this Act [enacting this chapter] is held invalid, the remainder of

the Act shall not be affected thereby.”

SUDAN ACCOUNTABILITY AND DIVESTMENT

Pub. L. 110-174, Dec. 31, 2007, 121 Stat. 2516, as amended by

Pub. L. 111-195, title II, Sec. 205(a), July 1, 2010, 124 Stat.

1344, provided that:

“SECTION 1. SHORT TITLE.

“This Act may be cited as the ‘Sudan Accountability and

Divestment Act of 2007′.

“SEC. 2. DEFINITIONS.

“In this Act:

“(1) Appropriate congressional committees. – The term

‘appropriate congressional committees’ means –

“(A) the Committee on Banking, Housing, and Urban Affairs,

the Committee on Foreign Relations, and the Select Committee on

Intelligence of the Senate; and

“(B) the Committee on Financial Services, the Committee on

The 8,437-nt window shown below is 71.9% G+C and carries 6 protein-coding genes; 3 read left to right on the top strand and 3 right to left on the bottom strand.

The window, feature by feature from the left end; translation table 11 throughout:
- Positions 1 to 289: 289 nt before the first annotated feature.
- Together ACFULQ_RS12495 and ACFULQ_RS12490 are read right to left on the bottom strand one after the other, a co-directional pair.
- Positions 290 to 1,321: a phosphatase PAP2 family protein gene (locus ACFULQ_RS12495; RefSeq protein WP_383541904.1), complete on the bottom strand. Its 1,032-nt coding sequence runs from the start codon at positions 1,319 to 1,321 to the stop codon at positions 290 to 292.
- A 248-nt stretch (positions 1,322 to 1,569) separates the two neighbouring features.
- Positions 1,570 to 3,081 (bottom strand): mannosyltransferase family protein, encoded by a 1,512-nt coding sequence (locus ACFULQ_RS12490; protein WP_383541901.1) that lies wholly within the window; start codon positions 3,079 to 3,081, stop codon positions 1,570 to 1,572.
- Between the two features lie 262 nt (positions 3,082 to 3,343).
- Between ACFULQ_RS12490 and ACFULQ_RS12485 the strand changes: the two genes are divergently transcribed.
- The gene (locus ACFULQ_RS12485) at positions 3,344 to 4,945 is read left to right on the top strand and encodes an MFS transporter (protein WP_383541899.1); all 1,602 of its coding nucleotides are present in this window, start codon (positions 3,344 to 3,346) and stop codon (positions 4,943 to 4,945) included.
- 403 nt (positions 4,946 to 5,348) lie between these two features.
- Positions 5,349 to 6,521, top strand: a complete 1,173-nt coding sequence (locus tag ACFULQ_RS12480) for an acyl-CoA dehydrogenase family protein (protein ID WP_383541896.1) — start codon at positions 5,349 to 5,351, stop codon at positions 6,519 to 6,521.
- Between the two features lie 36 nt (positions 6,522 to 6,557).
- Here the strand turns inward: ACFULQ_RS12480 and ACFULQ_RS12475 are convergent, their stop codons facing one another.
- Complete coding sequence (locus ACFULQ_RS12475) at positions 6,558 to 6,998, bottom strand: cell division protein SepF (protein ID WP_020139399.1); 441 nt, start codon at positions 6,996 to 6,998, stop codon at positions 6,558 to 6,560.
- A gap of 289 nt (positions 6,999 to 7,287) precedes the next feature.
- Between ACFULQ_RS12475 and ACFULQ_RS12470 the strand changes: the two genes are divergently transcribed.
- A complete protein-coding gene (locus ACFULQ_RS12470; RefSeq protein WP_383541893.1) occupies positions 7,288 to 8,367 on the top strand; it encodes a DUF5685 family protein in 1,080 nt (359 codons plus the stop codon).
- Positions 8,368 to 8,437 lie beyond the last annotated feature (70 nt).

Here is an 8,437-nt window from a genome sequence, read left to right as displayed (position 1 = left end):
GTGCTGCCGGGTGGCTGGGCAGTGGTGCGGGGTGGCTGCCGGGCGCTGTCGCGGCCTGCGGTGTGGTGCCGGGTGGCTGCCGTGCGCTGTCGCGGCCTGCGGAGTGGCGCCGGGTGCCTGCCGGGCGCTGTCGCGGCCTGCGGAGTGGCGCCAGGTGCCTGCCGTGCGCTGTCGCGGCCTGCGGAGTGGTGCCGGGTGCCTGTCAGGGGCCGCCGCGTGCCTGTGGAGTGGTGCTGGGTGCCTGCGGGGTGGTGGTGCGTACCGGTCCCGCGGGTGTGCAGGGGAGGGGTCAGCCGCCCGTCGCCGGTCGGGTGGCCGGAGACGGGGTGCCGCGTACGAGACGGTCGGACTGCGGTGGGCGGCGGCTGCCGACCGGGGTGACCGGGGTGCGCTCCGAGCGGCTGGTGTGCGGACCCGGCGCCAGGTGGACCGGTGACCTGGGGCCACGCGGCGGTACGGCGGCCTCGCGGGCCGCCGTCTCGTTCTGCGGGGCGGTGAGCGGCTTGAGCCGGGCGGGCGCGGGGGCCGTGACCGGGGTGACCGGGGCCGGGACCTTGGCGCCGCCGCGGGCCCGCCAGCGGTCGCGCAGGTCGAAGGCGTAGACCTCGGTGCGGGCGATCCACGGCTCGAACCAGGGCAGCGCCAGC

Foreign Affairs, and the Permanent Select Committee on

Intelligence of the House of Representatives.

“(2) Business operations. – The term ‘business operations’

means engaging in commerce in any form in Sudan, including by

acquiring, developing, maintaining, owning, selling, possessing,

leasing, or operating equipment, facilities, personnel, products,

services, personal property, real property, or any other

apparatus of business or commerce.

“(3) Executive agency. – The term ‘executive agency’ has the

meaning given the term in section 4 of the Office of Federal

Procurement Policy Act ([former] 41 U.S.C. 403) [see 41 U.S.C.

133].

“(4) Government of sudan. – The term ‘Government of Sudan’ –

“(A) means the government in Khartoum, Sudan, which is led by